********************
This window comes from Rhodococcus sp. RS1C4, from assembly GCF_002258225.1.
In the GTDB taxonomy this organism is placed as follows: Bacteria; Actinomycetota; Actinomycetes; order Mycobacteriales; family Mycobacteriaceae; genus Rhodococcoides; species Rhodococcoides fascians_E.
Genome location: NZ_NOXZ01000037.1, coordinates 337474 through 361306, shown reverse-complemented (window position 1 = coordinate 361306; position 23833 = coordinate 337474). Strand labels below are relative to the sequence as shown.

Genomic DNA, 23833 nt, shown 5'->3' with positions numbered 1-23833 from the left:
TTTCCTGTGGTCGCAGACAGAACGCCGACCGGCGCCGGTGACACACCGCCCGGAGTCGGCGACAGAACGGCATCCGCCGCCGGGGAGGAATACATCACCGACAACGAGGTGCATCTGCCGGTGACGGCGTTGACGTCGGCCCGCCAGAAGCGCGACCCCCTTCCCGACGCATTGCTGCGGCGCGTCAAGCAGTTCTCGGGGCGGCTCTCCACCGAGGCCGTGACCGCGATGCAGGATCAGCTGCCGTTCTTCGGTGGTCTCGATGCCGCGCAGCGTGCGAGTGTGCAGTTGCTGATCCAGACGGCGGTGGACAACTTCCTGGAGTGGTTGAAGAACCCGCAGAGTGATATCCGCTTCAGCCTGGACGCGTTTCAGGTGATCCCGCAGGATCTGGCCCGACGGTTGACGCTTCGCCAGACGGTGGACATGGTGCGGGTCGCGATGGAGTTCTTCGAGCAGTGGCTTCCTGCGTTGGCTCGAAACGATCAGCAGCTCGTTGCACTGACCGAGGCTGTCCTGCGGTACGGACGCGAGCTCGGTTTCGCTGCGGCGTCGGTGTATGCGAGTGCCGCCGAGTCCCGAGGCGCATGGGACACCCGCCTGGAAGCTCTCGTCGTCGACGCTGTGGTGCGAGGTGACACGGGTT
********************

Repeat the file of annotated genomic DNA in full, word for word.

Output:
This window comes from Rhodococcus sp. RS1C4, from assembly GCF_002258225.1.
In the GTDB taxonomy this organism is placed as follows: Bacteria; Actinomycetota; Actinomycetes; order Mycobacteriales; family Mycobacteriaceae; genus Rhodococcoides; species Rhodococcoides fascians_E.
Genome location: NZ_NOXZ01000037.1, coordinates 337474 through 361306, shown reverse-complemented (window position 1 = coordinate 361306; position 23833 = coordinate 337474). Strand labels below are relative to the sequence as shown.

Genomic DNA, 23833 nt, shown 5'->3' with positions numbered 1-23833 from the left:
TTTCCTGTGGTCGCAGACAGAACGCCGACCGGCGCCGGTGACACACCGCCCGGAGTCGGCGACAGAACGGCATCCGCCGCCGGGGAGGAATACATCACCGACAACGAGGTGCATCTGCCGGTGACGGCGTTGACGTCGGCCCGCCAGAAGCGCGACCCCCTTCCCGACGCATTGCTGCGGCGCGTCAAGCAGTTCTCGGGGCGGCTCTCCACCGAGGCCGTGACCGCGATGCAGGATCAGCTGCCGTTCTTCGGTGGTCTCGATGCCGCGCAGCGTGCGAGTGTGCAGTTGCTGATCCAGACGGCGGTGGACAACTTCCTGGAGTGGTTGAAGAACCCGCAGAGTGATATCCGCTTCAGCCTGGACGCGTTTCAGGTGATCCCGCAGGATCTGGCCCGACGGTTGACGCTTCGCCAGACGGTGGACATGGTGCGGGTCGCGATGGAGTTCTTCGAGCAGTGGCTTCCTGCGTTGGCTCGAAACGATCAGCAGCTCGTTGCACTGACCGAGGCTGTCCTGCGGTACGGACGCGAGCTCGGTTTCGCTGCGGCGTCGGTGTATGCGAGTGCCGCCGAGTCCCGAGGCGCATGGGACACCCGCCTGGAAGCTCTCGTCGTCGACGCTGTGGTGCGAGGTGACACGGGTT